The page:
Those are two of the most memorable phrases from presidential speeches, and they have entered into the very fabric of our nation’s history.
President Obama was an excellent orator, and I believe that was one of the major contributors to his meteoric rise. Critics spent years ridiculing him for reading from a teleprompter. I don’t agree. I have personally given many a speech in my life, never with a teleprompter, and never with a deck of cards or sheet of paper. I know a bit about what it takes to give a powerful speech, and I know that Obama is one of the outstanding orators of our time. Yes, he needs a teleprompter because there are not enough hours in the day for him to memorize all these speeches. But it was always obvious to me that he knew what he was talking out. When Obama spoke, he spoke from within, and the teleprompter was there to make sure he didn’t miss his points. It never felt like Obama was reading.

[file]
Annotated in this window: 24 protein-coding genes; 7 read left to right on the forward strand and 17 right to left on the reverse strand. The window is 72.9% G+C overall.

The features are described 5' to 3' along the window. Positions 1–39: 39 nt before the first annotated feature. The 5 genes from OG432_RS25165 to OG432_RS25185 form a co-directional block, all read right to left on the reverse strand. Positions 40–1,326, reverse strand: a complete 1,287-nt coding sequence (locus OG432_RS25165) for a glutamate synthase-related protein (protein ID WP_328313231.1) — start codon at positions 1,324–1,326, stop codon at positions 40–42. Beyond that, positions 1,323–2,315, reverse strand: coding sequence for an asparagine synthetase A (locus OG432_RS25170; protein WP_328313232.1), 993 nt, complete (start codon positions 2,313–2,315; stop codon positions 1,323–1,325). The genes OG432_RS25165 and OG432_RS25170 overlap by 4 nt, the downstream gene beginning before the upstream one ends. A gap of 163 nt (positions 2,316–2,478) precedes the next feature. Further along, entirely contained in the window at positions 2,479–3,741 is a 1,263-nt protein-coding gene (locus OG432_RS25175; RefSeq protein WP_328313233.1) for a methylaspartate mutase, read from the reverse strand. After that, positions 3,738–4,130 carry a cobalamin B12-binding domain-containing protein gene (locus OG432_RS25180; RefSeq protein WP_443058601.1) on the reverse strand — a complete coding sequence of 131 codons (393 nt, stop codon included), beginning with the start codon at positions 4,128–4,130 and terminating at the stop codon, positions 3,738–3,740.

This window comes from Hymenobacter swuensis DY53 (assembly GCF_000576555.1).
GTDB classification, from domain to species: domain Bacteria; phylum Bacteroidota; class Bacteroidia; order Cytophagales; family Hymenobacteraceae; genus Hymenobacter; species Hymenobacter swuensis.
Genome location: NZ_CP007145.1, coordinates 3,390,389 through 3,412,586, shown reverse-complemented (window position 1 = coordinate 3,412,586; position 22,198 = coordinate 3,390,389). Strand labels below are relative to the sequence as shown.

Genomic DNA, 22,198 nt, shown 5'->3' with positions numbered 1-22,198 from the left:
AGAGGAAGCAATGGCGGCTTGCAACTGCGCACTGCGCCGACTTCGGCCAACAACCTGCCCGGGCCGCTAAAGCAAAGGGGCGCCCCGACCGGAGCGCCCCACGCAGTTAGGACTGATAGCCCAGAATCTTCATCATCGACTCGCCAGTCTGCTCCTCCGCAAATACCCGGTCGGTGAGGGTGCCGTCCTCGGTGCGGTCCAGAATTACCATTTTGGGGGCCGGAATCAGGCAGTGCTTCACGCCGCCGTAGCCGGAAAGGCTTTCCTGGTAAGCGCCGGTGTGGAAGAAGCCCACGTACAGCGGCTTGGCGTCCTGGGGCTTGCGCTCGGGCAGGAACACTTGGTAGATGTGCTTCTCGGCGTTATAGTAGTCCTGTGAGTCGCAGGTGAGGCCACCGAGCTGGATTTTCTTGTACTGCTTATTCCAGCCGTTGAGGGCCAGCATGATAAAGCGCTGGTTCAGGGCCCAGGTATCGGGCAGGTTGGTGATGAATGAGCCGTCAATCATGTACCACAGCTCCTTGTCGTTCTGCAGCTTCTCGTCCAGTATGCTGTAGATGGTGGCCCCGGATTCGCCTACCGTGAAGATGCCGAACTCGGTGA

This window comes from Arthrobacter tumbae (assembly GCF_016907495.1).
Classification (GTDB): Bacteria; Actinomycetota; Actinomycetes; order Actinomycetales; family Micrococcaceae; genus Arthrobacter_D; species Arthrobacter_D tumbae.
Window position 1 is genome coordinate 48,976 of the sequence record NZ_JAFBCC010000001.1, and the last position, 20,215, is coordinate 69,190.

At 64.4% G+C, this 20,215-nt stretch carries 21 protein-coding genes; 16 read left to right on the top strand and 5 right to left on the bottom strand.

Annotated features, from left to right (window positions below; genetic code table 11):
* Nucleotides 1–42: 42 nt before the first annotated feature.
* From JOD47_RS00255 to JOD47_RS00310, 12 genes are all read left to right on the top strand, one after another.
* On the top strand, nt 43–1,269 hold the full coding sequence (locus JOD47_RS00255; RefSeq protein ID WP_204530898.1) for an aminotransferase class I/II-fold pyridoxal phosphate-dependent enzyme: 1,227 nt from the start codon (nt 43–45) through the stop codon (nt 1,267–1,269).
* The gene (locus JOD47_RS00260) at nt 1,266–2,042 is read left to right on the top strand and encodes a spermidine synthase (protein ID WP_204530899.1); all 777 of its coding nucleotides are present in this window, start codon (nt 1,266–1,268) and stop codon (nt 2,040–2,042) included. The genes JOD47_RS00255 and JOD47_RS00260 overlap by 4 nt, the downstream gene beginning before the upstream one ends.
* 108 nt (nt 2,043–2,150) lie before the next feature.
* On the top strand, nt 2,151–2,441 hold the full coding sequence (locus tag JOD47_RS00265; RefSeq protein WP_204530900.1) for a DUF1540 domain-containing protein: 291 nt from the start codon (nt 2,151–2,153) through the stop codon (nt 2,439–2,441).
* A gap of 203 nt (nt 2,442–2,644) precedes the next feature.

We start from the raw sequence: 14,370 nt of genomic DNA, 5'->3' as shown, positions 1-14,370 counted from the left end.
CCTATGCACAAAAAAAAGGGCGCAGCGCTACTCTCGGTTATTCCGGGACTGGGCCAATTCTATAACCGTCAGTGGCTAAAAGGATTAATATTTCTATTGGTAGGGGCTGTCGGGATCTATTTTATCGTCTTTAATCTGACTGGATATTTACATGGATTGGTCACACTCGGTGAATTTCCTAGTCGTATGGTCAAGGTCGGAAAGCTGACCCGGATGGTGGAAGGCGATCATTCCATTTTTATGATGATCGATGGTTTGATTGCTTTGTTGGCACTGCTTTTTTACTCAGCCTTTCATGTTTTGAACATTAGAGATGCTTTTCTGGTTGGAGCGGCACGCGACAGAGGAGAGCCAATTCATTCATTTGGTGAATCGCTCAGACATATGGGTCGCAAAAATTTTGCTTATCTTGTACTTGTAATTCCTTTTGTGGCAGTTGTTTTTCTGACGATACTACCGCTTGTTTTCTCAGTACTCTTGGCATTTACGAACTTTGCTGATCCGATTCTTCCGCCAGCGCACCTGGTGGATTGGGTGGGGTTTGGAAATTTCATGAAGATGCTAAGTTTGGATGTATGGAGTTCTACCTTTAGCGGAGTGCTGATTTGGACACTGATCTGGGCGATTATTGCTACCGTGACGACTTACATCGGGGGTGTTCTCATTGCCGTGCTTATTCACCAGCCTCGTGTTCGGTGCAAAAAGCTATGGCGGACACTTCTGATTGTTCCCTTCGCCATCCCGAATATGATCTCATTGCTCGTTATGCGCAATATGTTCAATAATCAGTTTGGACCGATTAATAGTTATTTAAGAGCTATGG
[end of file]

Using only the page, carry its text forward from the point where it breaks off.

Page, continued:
President Trump, in contrast, is a completely inadequate speaker. He did not get elected for his oratorical skills. Trump cannot even form a coherent sentence on his own, let alone speak. He spouts trite soundbites, and he repeats them for effect. When Trump speaks from the teleprompter, he sounds wooden, like he is reading his material.
Trump is so bad, that the media praise him when he simply reads, in his wooden, stilted way, a speech without going off script. He is so transparent that we know immediately when he is off script, since he sprinkles in Trumpisms like “believe me” or “that I can tell you” which no speech writer would ever insert. Trump does not speak any better than an average fifth-grader even when he reads.
The bar of presidential speeches is now so low that we praise the president when he reads a statement and stays on track, like he did in response to the Las Vegas shooting. In the future, our textbook examples of presidential speeches will highlight:
“Four score and seven years ago…”
“Ask not what your country can do for you…”
“The only thing we have to fear is fear itself…”